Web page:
AI: two simple vowels that sit together to represent one of the biggest leaps in technology and the biggest shift to human behaviour that mankind has ever seen. Artificial Intelligence has been written about for the last ten years, and much paranoia as well as sharp debate has been published - just see Futurism’s Artificial Intelligence Is Our Future. But Will It Save Or Destroy Humanity? This well-thought out piece illustrates that it is already too late to turn back and that the exaggerated concern of many may just be part of adjusting to this new technology: “Experts expressed similar concerns about quantum computers, and about lasers and nuclear weapons—applications for that technology can be both harmful and helpful”.
So if we follow this line of argument and assume that all technologies come with some amount of risk, and it’s our role to measure this and help train in the best possible way - then maybe we should spend a bit of time digging into the learning process of Artificial Intelligence. There’s plenty of organisations out there that are looking at harnessing the power of AI to democratise power, distribute wealth and resources fairly and provide open education systems, such as AI for Good, AI for Earth, Future of Life institute, and the list goes on. More AI projects and companies are being setup and funded than ever before, so how are they training their systems and is this working well at the moment?
Let’s take Google’s DeepMind as an example. It was trained using simple games to improve the system’s ability to solve logic-based problems, just as most AI systems are trained using simple data inputs to begin with. The system learns the basic rules of the game and then moves on to increasingly complex games to improve its cognitive ability. The outstanding AlphaGo documentary reveals the background to how the training plays out in real-time and tests AlphaGo out against the world champion of the ancient Chinese board game, Go, which is often cited as the world’s hardest game.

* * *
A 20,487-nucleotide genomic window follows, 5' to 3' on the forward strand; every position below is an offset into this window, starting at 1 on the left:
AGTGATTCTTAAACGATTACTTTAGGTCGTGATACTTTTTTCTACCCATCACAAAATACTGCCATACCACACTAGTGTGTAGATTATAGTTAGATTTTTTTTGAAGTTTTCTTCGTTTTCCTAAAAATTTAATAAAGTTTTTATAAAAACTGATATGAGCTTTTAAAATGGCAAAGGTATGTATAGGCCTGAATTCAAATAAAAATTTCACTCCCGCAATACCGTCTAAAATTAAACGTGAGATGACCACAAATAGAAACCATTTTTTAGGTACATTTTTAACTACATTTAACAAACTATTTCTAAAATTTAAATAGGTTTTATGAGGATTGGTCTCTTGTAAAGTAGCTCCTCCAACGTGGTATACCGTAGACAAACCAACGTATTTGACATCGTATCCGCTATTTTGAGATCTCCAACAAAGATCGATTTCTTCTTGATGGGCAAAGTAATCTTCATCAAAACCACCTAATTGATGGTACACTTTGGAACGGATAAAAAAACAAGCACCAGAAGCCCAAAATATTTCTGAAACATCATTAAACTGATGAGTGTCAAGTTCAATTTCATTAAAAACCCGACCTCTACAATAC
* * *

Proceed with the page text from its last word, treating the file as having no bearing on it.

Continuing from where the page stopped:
AlphaGo uses deep reinforcement learning, which means it learns only from experience. At the onset of its training, for example, it might play 100,000 games in a row to develop an initial style of play. However, as it plays more human opponents and continues to play against itself, AlphaGo will will begin to incorporate elements of these matches and improve its game along the way. With current engineering constraints AI can only train sequentially like this. It’s still extremely difficult to enable even a very limited parallel capacity - that is, to enable AlphaGo to learn by viewing or playing multiple games at a time.
The benefits of parallel training, however, are massive. It would enable us to exponentially speed up the development of AI capabilities and their applications globally. Rather than complete 100,000 games in a row, imagine if an AI could play all of these matches simultaneously? AlphaGo was already playing Atari video games from the ‘70s like Pong and Space Invaders in 2013, and other AI pioneers like Elon Musk’s OpenAI are now using more sophisticated contemporary video games to train its AIs (in this case, DOTA). The complexity of a real-time strategy game, for instance, which incorporates base building, resource gathering, economic functions, pathfinding, and tactical groupings, offers an inherently richer learning environment than the game of Go - albeit with significantly more complex compute requirements to do so. This is where mass parallelism could enable a significant breakthrough (provided an AI had the computational resources required).
The applications are significant and far reaching. Consider that machine learning is currently being used to improve the efficiency and accuracy of diagnoses for pathologists, for example. If we can diagnose people far more accurately and speedily than we currently do, we might lose far fewer people in the fight with cancer thanks to early care or even preventative treatments. Not only would the impact of this be evident in the medical field, but it would have a knock on impact in terms of the overall health and stability of the economy (the healthier we are as a population, the stronger our economies).
Deepmind Co-Founder Demis Hassabis makes a very clear summary of why we need to aggressively pursue the development of advanced AIs - very simply, “to improve the speed of breakthroughs”. Whether it’s health care, climate change, science or agriculture, AI enables faster progress on all levels and more quickly than we’ve ever experienced before. This would be an incredible accomplishment and a significant benefit to all of humanity.
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